Under its constitutional responsibilities the Central Government gives as “The Backward Region Grant Fund (BRGF)” whose appropriation is a subject of scrutiny and supervision of Gram Sabha under integrated planning. Accordingly, the CSS should provide necessary guidelines for the vast sum of money that is being sent for rural development and poverty alleviation. Another CSS scheme known as Direct Benefit Transfer (DBT), a provision of cash to beneficiaries, such as pensions and scholarships, etc., cannot be a substitute for Panchayat Raj. It also suggests that Gram Panchayats should be appointed as business correspondents for banks (in addition to individuals) and provided with mini-ATMs for the dispersal of cash benefits, including MNREGA wages, to beneficiaries, preferably in the presence of Gram Sabhas, especially where PRIs are not located conveniently near a bank branch. Own revenue of the PRIs are elaborated in the Constitution; accordingly local government has to collect these. However, these are very limited and most of these taxes are less elastic and not capable of generating significant quantum of own revenue. Further, the full potential for taxation remains untapped due to outdated tax estimation systems, discretionary power with tax estimation and lack of collection agencies, or disregarding existing norms, low ceiling limits on taxes that can be collected, or legislative abolition of local taxes, non-revision of taxes at regular intervals according to the law, poor coverage of taxable properties, inability to take action against big defaulters, lack of well-trained staff, etc. Provisions which raise the tax revenues of Panchayats include: assignment of tax and non-tax revenue and its collection powers to Pachayats, capacity building of Panchayat in tax administration, incentive for collection, data collection and analysis, etc. Further, in order to facilitate the funding of PRIs from higher levels of governments, in the long run, should only be provided as topping up grants, on the presumption that local revenue are deemed to have been collected. These must be untied, as only then will local planning and prioritisations have any real meaning. To strengthen the Accounting and Auditing of PRIs accounting classification may be adopted forthwith by all the states. Besides, a separate classification in the budget books of both the state and the Central government will need to be adopted for devolved funds. Such heads of account may be describe as “devolved” Heads of Account and further classified into “revenue” or “capital” heads. The revenue head would have a separate subhead to deal with transfer of funds to meet the salary requirement of deputed staff. Devolution of Functionaries Strong administrative set-up of Panchayats includes having adequate number of qualified employees with relevant expertise, clear accountability of the elected body, laying well-defined administrative rules and regulations and putting in place a system for monitoring their performance and enforcing compliance to rules and regulations in their functioning. In most States, there is neither adequate number of employees having due capacity to perform their tasks, nor is there clear accountability of those employees to the Panchayats. In addition to that, the rules and regulations are not always clearly defined; there is poor oversight function to check if the existing rules are being violated.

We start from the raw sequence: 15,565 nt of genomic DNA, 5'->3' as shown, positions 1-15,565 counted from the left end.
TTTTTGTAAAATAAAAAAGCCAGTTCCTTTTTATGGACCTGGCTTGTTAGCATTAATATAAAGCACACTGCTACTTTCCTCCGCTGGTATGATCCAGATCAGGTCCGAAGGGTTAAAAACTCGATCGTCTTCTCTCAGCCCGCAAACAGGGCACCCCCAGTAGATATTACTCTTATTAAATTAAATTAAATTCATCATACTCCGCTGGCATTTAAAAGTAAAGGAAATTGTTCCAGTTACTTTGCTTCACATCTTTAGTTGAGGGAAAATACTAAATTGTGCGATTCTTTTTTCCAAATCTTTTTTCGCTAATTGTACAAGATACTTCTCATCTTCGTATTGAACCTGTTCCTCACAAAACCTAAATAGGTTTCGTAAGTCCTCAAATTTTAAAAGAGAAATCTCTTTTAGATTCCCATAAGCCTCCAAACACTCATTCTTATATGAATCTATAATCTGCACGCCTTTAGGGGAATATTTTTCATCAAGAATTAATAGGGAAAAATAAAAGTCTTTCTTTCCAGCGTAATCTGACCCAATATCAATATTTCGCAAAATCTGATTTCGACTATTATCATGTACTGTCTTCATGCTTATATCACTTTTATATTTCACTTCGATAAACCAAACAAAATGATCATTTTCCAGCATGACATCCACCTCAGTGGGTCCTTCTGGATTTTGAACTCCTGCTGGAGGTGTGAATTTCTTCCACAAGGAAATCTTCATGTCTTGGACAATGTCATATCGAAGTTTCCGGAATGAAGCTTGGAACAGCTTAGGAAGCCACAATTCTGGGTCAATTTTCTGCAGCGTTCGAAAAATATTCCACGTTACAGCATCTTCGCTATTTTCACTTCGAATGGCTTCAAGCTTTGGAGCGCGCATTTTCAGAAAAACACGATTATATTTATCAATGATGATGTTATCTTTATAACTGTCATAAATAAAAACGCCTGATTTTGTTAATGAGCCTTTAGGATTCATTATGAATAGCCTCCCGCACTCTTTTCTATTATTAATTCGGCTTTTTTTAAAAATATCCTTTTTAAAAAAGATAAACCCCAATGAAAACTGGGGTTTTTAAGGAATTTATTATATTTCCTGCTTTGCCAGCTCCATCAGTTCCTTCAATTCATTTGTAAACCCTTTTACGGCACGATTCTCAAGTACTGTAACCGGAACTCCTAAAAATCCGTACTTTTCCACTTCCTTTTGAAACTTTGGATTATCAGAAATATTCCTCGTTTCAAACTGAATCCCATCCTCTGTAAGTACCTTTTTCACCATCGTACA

Administrative experience and education level of the elected functionaries in Panchayats, particularly in the GPs, are not always adequate to comprehend the bureaucratic processes and they rather look forward to the employees for guidance (lbid: 106). To ensure the proper devolution of functionaries the committee has made the recommendation for creation of Panchayat cadres of employees at the block, district, and State level, surplus number of staff in one department, procedure for convergence and cross-departmental movement particularly of Group D and Group C levels, who are non-technical in nature, such as assistants, superintendents and office staff, etc.. A Panchayat Service Commission may be established in each State for recruitment of various cadres of Panchayat employees, unless the State Public Service Commission is entrusted with that responsibility. There must be an emphasis on recruitment of women to the posts of Secretaries of Gram Panchayats. Government of India should provide support for creation of posts and other related issues for the permanent employees of the Panchayat, where the State should have such freedom to create posts at Gram and Intermediate Panchayats depending on their population coverage for proper utilisation of those personnel. Physical infrastructures of Panchayats are also necessary. Free and Fair Election State Election Commissions (SECs) should be authorised to decide the date of elections, the number of phases required, security law and order, financial independence, and control over election staff, as is the case with the Central Election Commission, as also authorised to undertake delimitation and operationalisation of the Task Force, etc. Further, preparation of a common voters list for Parliament, Assembly and Panchayat elections, innovations such as e-voting, use of mobiles for rear time transmission of information relating to disruption of free and fair elections, etc., should be under the domain of SECs. Moreover, after anyone is elected to an office, s/he should be allowed to continue in office without disqualifying the person on flimsy grounds. The power to disqualify any elected representative should, therefore, not remain with anyone who is a part of the State government and ideally should rest with the SECs. Also, once any member is disqualified and the seat falls vacant, the legal process of disposal of the charges against the member must be completed fast enough so that, if the member is acquitted from the charge leading to his/her disposal, he/she gets the opportunity to contest again in the election to be held for filling the post. The process of removal and resignation of different elected officials should be well-defined and safeguarded that there is no arbitrariness or scope for manipulation or coercion.